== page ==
Moreover, while the rebound logic described above substantially reduces or eliminates first order discontinuities in the output, and additional single-pole filter can also be added at the output of the buffer to remove any second order discontinuities as well.
In sum, procedure 600 realizes a number of advantages. Among other things, clicks and pops at the receiver are eliminated by the addition of non-periodic comfort noise to the data stream. Moreover, since actual background noise taken at the transmitting microphone is used, the generation of artificial noise is again not required. Advantageously, the comfort noise has generally the same power and spectral characteristics as the local environment at the transmitting end.
While a particular embodiment of the invention has been shown and described, changes and modifications may be made therein without departing from the invention in its broader aspects, and, therefore, the aim in the appended claims is to cover all such changes and modifications as fall within the true spirit and scope of the invention.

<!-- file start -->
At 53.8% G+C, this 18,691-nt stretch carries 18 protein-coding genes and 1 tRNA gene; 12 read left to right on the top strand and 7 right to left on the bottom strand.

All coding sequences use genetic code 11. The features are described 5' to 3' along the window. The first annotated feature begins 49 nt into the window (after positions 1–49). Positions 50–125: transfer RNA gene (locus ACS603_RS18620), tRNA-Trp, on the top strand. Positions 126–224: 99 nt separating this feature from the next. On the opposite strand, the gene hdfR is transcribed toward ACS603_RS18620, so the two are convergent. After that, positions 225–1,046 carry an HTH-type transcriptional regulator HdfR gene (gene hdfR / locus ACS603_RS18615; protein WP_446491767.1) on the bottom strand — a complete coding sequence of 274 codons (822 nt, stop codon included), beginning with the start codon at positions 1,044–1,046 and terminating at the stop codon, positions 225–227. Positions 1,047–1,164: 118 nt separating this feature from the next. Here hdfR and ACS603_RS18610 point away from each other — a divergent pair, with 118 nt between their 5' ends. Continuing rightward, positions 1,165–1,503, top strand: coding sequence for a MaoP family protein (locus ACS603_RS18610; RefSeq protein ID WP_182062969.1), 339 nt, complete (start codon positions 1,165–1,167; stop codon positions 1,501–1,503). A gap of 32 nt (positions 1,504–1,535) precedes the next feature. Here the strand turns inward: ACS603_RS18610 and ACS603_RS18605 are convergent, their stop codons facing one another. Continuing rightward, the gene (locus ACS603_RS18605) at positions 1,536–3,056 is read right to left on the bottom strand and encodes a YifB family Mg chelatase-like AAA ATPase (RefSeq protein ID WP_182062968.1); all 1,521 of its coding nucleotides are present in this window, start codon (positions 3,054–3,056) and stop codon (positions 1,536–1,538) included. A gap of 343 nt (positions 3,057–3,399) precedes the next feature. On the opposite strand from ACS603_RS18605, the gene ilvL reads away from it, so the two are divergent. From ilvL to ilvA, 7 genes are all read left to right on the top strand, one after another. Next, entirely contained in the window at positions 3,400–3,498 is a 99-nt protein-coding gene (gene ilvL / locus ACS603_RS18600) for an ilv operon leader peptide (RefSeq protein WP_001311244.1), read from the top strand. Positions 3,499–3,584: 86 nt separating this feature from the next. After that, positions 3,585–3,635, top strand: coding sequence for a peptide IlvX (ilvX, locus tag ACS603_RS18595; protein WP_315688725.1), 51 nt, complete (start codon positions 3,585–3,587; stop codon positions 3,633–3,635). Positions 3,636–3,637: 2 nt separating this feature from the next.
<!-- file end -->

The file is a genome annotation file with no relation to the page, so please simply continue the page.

|Cited Patent||Filing date||Publication date||Applicant||Title|
|US6226290 *||Apr 28, 1998||May 1, 2001||Nortel Networks Limited||Method and apparatus for adjusting an interpacket gap using a network device in a data communications network|
|US6522746 *||Nov 3, 2000||Feb 18, 2003||Tellabs Operations, Inc.||Synchronization of voice boundaries and their use by echo cancellers in a voice processing system|
|US6928161 *||May 31, 2000||Aug 9, 2005||Intel Corporation||Echo cancellation apparatus, systems, and methods|
|US6937624 *||Aug 7, 2000||Aug 30, 2005||3Com Corporation||System for manintaining inter-packet gaps in cascade transmission system for packet-based data|
|U.S. Classification||370/286, 370/528, 370/352|
|Mar 5, 2010||FPAY||Fee payment|
Year of fee payment: 4
|Apr 18, 2014||REMI||Maintenance fee reminder mailed|
|Sep 5, 2014||LAPS||Lapse for failure to pay maintenance fees|
|Oct 28, 2014||FP||Expired due to failure to pay maintenance fee|
Effective date: 20140905